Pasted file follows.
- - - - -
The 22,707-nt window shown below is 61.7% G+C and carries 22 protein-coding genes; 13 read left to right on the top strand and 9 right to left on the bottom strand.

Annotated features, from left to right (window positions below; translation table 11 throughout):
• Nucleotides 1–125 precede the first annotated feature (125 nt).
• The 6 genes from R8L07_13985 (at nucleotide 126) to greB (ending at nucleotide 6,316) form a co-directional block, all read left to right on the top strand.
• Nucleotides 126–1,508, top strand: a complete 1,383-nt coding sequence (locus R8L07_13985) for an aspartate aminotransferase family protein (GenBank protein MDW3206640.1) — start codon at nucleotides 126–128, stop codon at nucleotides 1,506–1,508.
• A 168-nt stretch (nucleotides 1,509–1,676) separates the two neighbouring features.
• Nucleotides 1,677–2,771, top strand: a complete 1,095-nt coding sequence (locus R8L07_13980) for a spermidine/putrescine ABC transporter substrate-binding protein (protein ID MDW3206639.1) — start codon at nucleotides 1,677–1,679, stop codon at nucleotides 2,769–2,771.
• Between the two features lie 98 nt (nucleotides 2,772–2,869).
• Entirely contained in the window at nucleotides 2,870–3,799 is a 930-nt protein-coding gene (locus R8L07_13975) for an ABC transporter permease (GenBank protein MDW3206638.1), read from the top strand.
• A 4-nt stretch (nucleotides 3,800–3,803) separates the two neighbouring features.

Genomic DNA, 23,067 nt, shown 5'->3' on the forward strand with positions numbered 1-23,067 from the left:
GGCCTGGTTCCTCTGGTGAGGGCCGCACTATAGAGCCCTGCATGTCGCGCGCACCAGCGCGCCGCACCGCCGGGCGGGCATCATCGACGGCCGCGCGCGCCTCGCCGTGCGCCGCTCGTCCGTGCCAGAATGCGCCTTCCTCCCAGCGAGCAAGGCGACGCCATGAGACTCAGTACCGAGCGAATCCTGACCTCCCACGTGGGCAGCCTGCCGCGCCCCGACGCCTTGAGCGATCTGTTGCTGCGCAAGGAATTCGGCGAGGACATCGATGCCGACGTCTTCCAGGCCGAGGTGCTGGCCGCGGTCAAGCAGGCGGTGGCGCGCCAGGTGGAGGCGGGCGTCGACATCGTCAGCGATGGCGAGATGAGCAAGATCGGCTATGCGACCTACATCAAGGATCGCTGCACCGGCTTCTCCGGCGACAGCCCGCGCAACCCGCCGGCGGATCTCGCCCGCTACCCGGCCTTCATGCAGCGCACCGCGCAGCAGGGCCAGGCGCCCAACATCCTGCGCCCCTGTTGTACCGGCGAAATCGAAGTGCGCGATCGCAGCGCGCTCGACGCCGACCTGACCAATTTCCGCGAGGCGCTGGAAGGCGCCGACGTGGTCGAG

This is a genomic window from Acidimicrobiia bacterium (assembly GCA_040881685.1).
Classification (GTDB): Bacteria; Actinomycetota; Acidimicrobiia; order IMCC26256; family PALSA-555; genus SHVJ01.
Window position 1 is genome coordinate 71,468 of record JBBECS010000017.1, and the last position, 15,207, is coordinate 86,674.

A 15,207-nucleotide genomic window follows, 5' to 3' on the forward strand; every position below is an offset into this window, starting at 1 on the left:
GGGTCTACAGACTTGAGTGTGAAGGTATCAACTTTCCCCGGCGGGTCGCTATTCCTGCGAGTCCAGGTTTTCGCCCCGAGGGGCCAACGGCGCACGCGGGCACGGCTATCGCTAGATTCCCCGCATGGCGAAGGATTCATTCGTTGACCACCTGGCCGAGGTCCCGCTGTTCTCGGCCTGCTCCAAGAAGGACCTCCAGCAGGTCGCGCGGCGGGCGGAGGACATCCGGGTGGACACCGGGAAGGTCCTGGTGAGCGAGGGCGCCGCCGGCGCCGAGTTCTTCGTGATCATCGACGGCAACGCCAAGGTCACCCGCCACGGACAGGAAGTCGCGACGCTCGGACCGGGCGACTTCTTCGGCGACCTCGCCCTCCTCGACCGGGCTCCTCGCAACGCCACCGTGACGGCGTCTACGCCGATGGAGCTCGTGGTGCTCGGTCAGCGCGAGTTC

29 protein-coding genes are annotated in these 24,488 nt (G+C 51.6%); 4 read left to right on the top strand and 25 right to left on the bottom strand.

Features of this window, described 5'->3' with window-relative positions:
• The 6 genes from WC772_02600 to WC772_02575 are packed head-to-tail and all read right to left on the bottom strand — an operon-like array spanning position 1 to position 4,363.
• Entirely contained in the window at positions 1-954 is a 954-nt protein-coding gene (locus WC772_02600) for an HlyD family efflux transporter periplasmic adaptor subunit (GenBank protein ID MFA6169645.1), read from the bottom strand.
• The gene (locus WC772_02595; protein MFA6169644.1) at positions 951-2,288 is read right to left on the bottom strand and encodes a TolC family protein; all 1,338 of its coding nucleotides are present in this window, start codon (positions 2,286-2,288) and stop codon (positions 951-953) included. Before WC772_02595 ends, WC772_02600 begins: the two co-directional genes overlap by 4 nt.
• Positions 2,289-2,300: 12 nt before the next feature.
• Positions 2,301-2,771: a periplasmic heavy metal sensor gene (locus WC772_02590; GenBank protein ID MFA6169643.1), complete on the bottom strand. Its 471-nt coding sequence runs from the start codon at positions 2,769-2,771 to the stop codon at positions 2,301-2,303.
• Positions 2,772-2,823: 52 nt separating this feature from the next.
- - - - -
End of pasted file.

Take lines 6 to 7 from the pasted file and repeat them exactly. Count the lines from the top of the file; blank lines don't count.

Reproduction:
• A 168-nt stretch (nucleotides 1,509–1,676) separates the two neighbouring features.
• Nucleotides 1,677–2,771, top strand: a complete 1,095-nt coding sequence (locus R8L07_13980) for a spermidine/putrescine ABC transporter substrate-binding protein (protein ID MDW3206639.1) — start codon at nucleotides 1,677–1,679, stop codon at nucleotides 2,769–2,771.